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Development and Social Change

The patterns of relationship among structure and dynamics of society, politics, and economy play a decisive role in determining the course and spatial distribution of development and social change. The consequences of this relationship on social organization in Pakistan vary significantly along the lines of gender, class, culture, ethnicity, and age. Particularly, there are phenomenal differences in the nature and pace of change between the rich and poor, urban and rural areas, and males and females. This is evident from differential access to political and economic resources, opportunities of exposure to technology and media, and human development at the individual, group, community and societal levels. The persistent problems of deteriorating law and order, terrorism, family disputes, crime, conflict, and social injustice continue to exist as symptoms as well as causes of underdevelopment and social decline.

A real dilemma of development policy and practice in Pakistan has been the lack of focus on investigating the role of sociological factors, as political and economic theories and approaches have dominated development planning and decision-making. The way social structures, values, institutions and human behavior affect, or are affected by, the development and change remains underemphasized in Pakistan. There is a dire need to integrate sociological perspectives into development research, policy and practice. This kind of research-based evidence is a pre-condition for informing the public policy in a way that it is capable to solve the persistent social problems in Pakistani society. There is a need to critically appraise the changes in social structures, institutions and values of the society in the backdrop of its pre and postcolonial history and contemporary challenges. Social transformation, ethnic tensions, sectarian violence and struggle for peace and dominance in Pakistan need to be researched in the context of a multilingual, multiracial society that is coping with the challenges of ever-changing patterns of governance and economy.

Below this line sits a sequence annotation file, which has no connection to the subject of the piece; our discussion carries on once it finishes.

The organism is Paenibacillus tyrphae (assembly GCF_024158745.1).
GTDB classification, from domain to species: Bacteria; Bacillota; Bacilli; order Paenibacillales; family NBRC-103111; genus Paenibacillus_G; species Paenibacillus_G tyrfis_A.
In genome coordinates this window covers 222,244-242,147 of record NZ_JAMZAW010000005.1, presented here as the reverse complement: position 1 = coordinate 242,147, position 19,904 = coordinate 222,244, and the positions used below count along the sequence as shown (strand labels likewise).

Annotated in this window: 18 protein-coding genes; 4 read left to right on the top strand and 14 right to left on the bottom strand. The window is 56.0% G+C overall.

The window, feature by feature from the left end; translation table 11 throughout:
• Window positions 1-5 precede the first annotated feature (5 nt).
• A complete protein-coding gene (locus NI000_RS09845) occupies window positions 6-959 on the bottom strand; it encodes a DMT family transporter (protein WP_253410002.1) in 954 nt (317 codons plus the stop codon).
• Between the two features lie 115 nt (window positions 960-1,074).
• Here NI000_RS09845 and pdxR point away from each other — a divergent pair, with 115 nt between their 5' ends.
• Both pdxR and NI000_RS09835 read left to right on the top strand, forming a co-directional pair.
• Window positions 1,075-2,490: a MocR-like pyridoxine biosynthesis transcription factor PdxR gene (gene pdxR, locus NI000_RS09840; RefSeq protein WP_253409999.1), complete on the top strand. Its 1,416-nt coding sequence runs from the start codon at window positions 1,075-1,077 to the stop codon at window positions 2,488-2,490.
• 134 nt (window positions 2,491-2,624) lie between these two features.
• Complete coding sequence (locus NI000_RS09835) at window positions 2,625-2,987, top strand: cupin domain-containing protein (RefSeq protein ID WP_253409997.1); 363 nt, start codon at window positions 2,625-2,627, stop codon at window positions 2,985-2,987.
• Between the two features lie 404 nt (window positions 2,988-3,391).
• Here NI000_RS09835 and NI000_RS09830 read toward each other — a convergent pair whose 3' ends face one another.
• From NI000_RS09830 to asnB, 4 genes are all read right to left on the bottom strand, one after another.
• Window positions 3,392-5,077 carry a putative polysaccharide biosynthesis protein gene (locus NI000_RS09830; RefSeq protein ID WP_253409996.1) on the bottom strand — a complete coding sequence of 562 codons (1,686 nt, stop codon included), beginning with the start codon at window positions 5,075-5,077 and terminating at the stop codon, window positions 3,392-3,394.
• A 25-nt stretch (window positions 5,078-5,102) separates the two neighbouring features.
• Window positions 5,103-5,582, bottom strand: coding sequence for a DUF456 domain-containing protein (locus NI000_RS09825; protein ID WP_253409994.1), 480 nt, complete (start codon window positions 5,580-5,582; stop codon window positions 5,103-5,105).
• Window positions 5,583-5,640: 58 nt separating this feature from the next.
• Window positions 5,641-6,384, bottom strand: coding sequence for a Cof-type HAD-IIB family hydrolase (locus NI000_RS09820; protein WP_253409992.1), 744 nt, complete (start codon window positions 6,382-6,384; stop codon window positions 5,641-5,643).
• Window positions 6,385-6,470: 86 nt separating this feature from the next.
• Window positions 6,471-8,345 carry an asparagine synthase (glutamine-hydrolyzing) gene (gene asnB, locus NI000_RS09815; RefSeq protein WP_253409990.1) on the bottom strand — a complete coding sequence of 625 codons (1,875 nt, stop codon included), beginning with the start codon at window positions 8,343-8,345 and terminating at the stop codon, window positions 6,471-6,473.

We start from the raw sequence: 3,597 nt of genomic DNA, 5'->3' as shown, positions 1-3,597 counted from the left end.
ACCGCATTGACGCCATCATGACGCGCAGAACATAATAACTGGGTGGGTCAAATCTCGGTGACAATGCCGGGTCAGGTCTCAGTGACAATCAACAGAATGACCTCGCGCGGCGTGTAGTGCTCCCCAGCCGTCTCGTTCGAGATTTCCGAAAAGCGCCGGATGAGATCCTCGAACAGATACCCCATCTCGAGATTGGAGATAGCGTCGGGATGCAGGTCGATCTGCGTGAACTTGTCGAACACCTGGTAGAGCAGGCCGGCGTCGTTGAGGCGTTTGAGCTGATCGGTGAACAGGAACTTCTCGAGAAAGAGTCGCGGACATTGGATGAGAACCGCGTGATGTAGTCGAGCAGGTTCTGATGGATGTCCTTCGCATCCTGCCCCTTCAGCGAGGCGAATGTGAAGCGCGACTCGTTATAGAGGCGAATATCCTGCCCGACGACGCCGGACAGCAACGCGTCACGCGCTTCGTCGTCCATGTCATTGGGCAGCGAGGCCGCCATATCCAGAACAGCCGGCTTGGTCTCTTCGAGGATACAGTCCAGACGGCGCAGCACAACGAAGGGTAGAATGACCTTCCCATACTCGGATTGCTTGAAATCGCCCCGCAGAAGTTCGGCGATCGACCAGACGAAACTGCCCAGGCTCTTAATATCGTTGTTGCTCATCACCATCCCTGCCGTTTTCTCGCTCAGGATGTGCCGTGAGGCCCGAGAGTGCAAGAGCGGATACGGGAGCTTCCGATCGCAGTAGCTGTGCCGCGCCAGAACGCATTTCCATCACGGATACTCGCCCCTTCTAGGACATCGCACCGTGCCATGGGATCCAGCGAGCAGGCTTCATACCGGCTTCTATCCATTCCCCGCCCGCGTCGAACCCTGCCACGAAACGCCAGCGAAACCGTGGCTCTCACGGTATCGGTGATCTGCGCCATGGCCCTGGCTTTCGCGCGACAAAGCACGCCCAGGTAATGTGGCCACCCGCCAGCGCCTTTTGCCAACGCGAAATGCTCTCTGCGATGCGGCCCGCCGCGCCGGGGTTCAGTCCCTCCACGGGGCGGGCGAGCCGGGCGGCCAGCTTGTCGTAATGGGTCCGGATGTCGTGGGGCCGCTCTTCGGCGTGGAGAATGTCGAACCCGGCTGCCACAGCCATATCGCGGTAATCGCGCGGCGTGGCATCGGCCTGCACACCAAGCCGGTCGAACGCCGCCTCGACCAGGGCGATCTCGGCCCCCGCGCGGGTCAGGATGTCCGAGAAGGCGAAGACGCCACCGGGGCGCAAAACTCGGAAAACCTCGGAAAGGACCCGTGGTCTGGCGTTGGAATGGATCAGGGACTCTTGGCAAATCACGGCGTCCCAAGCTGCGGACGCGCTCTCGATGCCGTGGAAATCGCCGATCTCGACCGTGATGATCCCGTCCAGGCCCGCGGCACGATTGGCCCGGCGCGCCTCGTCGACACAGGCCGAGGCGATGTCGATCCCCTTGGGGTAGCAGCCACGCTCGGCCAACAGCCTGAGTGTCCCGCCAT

In view of the above, I-SAPS is dedicated to supporting the process of development and social change through integrating sociological perspective into research and analysis, policy advice and policy dialogues, and teaching, training and capacity building. In research and analysis, our focus rests on examining the role of social factors in development strongly rooted in theory and methodological rigor. The research-based evidence thus produced is used to provide policy advice, and to inform the decision-making processes through communication and policy dialogues.                 

Contact for more information

Tel: +92-51-111-739-739
Fax: +92-51-2825336